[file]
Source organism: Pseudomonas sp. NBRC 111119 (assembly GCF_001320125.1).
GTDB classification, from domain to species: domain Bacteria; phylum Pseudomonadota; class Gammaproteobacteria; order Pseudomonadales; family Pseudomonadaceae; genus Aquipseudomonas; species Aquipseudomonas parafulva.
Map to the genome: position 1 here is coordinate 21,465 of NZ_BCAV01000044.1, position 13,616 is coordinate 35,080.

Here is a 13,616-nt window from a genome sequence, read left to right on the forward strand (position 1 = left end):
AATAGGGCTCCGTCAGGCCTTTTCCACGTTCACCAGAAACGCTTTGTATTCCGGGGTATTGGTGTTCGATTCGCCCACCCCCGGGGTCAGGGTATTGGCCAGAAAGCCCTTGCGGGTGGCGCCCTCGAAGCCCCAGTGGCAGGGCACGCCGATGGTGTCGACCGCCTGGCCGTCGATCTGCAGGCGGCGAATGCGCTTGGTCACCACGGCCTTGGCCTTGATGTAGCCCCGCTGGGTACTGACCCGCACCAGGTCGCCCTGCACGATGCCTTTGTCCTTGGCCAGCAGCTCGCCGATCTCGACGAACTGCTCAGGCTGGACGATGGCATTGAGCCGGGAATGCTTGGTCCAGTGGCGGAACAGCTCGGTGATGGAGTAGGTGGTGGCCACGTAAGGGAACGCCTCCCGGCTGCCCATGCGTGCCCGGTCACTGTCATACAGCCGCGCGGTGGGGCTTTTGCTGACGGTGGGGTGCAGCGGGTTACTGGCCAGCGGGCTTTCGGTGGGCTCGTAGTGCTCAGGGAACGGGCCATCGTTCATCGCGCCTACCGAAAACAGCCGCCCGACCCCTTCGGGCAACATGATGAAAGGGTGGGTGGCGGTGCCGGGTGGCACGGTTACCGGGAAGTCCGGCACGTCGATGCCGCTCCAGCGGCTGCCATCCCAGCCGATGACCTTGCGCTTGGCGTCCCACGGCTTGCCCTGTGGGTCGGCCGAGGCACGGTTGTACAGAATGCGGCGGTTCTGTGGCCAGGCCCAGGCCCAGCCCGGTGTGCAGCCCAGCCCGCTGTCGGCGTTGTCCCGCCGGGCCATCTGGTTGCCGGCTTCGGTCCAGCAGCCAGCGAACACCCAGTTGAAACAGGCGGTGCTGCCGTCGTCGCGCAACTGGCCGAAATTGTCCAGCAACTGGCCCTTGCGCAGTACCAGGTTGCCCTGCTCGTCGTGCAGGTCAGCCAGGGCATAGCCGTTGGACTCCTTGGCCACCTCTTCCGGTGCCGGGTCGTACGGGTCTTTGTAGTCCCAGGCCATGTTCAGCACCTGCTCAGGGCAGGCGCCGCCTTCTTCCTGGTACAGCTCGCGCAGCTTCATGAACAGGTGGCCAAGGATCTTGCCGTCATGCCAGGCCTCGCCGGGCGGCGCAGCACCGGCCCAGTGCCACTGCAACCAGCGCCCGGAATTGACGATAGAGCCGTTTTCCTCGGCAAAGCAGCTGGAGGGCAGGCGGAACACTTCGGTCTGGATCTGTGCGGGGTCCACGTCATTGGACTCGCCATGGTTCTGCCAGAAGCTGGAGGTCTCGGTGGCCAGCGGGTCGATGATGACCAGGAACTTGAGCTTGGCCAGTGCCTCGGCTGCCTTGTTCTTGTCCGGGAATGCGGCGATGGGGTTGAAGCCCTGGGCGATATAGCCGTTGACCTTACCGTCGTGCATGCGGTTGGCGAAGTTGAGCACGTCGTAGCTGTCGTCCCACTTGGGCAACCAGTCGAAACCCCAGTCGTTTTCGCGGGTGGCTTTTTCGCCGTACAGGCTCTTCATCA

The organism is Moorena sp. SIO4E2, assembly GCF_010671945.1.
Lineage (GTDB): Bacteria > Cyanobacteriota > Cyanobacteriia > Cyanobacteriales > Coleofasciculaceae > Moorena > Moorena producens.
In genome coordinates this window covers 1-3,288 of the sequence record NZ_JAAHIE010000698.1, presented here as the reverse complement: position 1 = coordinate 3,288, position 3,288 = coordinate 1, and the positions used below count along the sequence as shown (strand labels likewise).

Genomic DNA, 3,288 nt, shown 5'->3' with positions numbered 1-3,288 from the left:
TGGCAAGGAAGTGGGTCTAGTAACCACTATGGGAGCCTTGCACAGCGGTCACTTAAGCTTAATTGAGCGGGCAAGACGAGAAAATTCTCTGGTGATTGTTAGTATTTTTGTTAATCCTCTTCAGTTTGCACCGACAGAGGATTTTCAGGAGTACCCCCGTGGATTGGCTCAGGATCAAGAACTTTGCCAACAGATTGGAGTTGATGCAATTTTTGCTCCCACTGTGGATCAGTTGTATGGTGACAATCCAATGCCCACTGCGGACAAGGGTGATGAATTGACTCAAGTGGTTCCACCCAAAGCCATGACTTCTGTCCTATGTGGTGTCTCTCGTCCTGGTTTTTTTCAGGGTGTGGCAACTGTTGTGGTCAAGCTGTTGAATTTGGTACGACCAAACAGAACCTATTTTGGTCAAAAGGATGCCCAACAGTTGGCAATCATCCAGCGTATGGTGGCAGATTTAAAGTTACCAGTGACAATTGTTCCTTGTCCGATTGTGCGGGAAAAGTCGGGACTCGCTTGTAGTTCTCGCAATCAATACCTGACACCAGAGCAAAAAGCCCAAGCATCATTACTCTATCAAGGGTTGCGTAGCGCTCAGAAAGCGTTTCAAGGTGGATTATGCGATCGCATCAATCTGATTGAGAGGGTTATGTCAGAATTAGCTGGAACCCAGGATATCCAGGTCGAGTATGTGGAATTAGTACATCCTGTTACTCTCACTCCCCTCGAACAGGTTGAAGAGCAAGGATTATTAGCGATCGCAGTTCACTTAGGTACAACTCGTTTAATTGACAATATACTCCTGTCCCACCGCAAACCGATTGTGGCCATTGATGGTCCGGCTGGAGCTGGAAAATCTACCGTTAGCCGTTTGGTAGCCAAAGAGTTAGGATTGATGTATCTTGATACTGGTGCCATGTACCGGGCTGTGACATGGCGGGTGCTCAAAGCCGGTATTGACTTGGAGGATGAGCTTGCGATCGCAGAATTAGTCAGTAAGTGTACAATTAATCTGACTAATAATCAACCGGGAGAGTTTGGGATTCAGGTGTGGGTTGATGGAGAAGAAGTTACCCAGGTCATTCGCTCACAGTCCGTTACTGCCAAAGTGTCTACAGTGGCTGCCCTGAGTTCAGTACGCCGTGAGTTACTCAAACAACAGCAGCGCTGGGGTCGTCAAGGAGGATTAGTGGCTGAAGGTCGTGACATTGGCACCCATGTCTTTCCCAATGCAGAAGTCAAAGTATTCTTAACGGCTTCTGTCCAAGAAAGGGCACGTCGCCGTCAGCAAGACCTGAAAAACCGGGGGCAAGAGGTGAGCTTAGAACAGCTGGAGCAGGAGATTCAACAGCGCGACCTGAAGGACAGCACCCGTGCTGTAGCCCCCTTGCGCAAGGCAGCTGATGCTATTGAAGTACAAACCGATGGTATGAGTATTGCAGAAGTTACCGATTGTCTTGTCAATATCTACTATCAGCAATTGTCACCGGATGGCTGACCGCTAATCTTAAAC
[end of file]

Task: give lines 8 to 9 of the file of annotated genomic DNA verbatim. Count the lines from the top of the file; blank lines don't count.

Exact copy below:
In genome coordinates this window covers 1-3,288 of the sequence record NZ_JAAHIE010000698.1, presented here as the reverse complement: position 1 = coordinate 3,288, position 3,288 = coordinate 1, and the positions used below count along the sequence as shown (strand labels likewise).

Genomic DNA, 3,288 nt, shown 5'->3' with positions numbered 1-3,288 from the left: